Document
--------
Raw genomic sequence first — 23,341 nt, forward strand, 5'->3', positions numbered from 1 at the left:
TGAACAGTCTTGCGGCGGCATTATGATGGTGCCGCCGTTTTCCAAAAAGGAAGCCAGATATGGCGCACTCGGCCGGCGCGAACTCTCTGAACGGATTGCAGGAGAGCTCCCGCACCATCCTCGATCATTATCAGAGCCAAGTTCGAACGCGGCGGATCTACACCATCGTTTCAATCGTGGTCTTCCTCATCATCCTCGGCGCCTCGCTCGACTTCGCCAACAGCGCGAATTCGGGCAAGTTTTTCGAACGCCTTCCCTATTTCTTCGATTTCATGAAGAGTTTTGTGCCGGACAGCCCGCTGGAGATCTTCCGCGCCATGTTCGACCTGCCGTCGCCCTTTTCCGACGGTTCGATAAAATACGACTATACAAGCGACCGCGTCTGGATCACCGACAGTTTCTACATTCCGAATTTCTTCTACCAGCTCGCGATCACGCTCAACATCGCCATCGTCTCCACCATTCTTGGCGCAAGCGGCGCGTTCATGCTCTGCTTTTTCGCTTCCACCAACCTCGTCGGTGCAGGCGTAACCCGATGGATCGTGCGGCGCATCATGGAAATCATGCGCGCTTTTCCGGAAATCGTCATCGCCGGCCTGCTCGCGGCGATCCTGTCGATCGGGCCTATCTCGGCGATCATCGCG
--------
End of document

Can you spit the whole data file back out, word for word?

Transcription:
Raw genomic sequence first — 23,341 nt, forward strand, 5'->3', positions numbered from 1 at the left:
TGAACAGTCTTGCGGCGGCATTATGATGGTGCCGCCGTTTTCCAAAAAGGAAGCCAGATATGGCGCACTCGGCCGGCGCGAACTCTCTGAACGGATTGCAGGAGAGCTCCCGCACCATCCTCGATCATTATCAGAGCCAAGTTCGAACGCGGCGGATCTACACCATCGTTTCAATCGTGGTCTTCCTCATCATCCTCGGCGCCTCGCTCGACTTCGCCAACAGCGCGAATTCGGGCAAGTTTTTCGAACGCCTTCCCTATTTCTTCGATTTCATGAAGAGTTTTGTGCCGGACAGCCCGCTGGAGATCTTCCGCGCCATGTTCGACCTGCCGTCGCCCTTTTCCGACGGTTCGATAAAATACGACTATACAAGCGACCGCGTCTGGATCACCGACAGTTTCTACATTCCGAATTTCTTCTACCAGCTCGCGATCACGCTCAACATCGCCATCGTCTCCACCATTCTTGGCGCAAGCGGCGCGTTCATGCTCTGCTTTTTCGCTTCCACCAACCTCGTCGGTGCAGGCGTAACCCGATGGATCGTGCGGCGCATCATGGAAATCATGCGCGCTTTTCCGGAAATCGTCATCGCCGGCCTGCTCGCGGCGATCCTGTCGATCGGGCCTATCTCGGCGATCATCGCG